Name three Brontë novels...Jane Eyre....Wuthering Heights...yes? Something that Anne wrote? Anne, you say, who's Anne?
You know Anne, the youngest Brontë, author of two novels, passionate feminist, spinster, and generally nice girl. What novels?
Rebecca Roberts will bring Anne Brontë to life in September in our production of Brontë, and, Rebecca reassures us, after seeing this production, the youngest Brontë will no longer rest in the shadow of her older sisters.
Above: Rebecca Roberts dons her costume for Anne - being fitted by costume designer Carolyn Taylor-Smith.
Below: Patrick (Ron Kelly ), Branwell (Kevin Spink), Anne (Rebecca Roberts), and Charlotte (Hannah Levien) rehearse a scene as the young Bronte family
At the age of nineteen, Anne left Haworth and worked as a governess from 1839 to 1845. All three Brontë sisters spent time working as governesses or teachers. They all had difficulty controlling their charges, coping with homesickness, and gaining support from their employers. Anne was the only one who was able to persevere, and was successful in her work.
After leaving her teaching position, she published a volume of poetry with her sisters (Poems by Currer, Ellis and Acton Bell, 1846), and, in short succession, she wrote two novels. Agnes Grey, based upon her experiences as a governess, was published in 1847. Her second and last novel, The Tenant of Wildfell Hall, was published in 1848. The Tenant of Wildfell Hall was an immediate success.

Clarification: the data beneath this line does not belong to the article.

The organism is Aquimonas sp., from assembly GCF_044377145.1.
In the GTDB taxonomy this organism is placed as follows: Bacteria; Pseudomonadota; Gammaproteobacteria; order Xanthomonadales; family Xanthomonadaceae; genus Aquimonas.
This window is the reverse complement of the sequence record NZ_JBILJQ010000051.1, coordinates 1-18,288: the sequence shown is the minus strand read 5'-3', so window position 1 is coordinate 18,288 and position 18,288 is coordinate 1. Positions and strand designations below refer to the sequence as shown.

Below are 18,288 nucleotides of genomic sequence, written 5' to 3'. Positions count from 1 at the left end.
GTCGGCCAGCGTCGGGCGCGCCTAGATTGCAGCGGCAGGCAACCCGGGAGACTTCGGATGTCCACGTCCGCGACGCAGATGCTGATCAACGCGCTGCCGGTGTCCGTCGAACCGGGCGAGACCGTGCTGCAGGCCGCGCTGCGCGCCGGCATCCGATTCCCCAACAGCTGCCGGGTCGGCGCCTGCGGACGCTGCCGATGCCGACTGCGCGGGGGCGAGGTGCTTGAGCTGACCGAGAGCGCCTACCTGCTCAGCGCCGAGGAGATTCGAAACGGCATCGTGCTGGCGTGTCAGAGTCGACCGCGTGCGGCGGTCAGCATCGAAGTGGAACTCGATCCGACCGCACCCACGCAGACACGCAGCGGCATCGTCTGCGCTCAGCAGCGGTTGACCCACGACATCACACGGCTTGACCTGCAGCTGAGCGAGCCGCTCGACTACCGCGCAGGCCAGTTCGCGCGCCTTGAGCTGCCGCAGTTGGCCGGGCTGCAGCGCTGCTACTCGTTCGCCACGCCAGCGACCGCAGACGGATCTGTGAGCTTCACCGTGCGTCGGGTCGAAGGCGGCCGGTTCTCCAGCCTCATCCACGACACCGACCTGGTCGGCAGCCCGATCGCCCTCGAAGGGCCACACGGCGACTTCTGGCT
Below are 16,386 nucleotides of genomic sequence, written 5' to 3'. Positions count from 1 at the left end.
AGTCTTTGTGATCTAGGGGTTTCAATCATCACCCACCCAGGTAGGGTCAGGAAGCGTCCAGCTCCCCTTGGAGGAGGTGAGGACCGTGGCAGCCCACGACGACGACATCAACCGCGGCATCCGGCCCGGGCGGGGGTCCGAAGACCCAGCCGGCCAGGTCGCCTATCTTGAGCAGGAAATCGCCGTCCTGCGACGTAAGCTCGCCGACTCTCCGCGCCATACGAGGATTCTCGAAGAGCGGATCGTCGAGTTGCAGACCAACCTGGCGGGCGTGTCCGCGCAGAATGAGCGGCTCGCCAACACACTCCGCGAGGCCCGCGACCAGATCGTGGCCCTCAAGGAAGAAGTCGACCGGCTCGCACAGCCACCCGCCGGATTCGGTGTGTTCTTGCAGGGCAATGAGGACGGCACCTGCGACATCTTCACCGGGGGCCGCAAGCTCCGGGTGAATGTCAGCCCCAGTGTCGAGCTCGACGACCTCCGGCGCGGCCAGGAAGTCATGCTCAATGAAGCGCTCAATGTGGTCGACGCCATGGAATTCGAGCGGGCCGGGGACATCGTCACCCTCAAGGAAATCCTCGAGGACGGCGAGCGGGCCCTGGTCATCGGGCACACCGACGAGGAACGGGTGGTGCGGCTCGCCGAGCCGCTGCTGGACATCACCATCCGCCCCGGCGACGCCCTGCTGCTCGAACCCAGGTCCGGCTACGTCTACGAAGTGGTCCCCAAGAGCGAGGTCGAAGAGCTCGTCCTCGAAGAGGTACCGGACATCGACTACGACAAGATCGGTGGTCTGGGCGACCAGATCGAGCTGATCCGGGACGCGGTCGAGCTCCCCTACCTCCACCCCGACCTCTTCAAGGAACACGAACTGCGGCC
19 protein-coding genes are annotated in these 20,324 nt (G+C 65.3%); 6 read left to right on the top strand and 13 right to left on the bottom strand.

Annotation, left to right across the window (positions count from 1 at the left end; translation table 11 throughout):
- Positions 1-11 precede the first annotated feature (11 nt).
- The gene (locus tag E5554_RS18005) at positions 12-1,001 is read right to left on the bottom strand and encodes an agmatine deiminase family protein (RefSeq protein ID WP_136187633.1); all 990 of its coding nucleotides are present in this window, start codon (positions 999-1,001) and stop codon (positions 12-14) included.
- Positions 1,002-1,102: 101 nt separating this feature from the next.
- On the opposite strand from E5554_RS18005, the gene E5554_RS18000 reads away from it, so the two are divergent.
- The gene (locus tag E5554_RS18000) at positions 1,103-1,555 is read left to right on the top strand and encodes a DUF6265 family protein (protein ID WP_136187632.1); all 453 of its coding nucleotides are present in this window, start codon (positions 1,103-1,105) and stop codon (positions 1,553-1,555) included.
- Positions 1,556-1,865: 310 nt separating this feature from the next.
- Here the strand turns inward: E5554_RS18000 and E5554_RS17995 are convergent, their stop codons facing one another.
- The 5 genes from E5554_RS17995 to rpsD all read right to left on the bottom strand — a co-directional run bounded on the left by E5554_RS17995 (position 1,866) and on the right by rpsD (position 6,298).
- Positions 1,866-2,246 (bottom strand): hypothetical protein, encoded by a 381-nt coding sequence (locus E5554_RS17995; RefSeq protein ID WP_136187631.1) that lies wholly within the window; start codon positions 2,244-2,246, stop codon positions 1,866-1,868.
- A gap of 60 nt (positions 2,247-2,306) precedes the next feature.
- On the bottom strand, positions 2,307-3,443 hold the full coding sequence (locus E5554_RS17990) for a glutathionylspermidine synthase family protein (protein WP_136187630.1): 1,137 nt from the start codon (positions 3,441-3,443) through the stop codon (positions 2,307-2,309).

Who knows what she may have achieved had she not succumbed to the plague of the family, tuberculosis, when she was twenty-nine years old.
Who was Anne Brontë?
Anne was a woman in possession of strong feminist sensibilities, maturity and wisdom, and a ripe social conscience.
She was a practical, grounded woman and her writing reflects this. Anne wrote to change the world, to reveal the truth about society as she saw it. Her writing is vastly different from the ‘airy-fairy' writing of her two sisters.
The Tenant of Wildfell Hall is arguably the most shocking of the Brontë novels. In seeking to highlight social truths as she saw it, Anne's depiction of alcoholism and domestic violence was profoundly disturbing to nineteenth-century readers and still shocks with contemporary relevance today.
Below: In rehearsal - Emily (Kathryn Marquet) and Anne (Rebecca Roberts) try to control their brother, Branwell (Kevin Spink) - believed to be the inspiration for much of Anne's writings on addiction and the treatment of women.
Tell us about playing Anne Brontë...
Playing a character that has lived is a fascinating process. It is a wonderful journey to discover what her life was like. Knowing that so little information of her actually remains has, in many ways, given me creative license to make original decisions about this intelligent and beautiful soul.
I hope that, by the end of our season of Brontë, people will know more about Anne and the way in which she viewed life. I hope the audience will not see her as the background sister, but as a woman who burned to better the world, particularly the world for women, through her writing.
Below: In rehearsal - Anne (Rebecca Roberts) tells Charlotte (Hannah Levien) and Emily (Kathryn Marquet) about her experiences as a governess.
Having ploughed through most of the Brontë works this year, I can reassure you that the Tenant is a particularly good read. Go on, I dare you to read it.
Cheers - Kathryn Marquet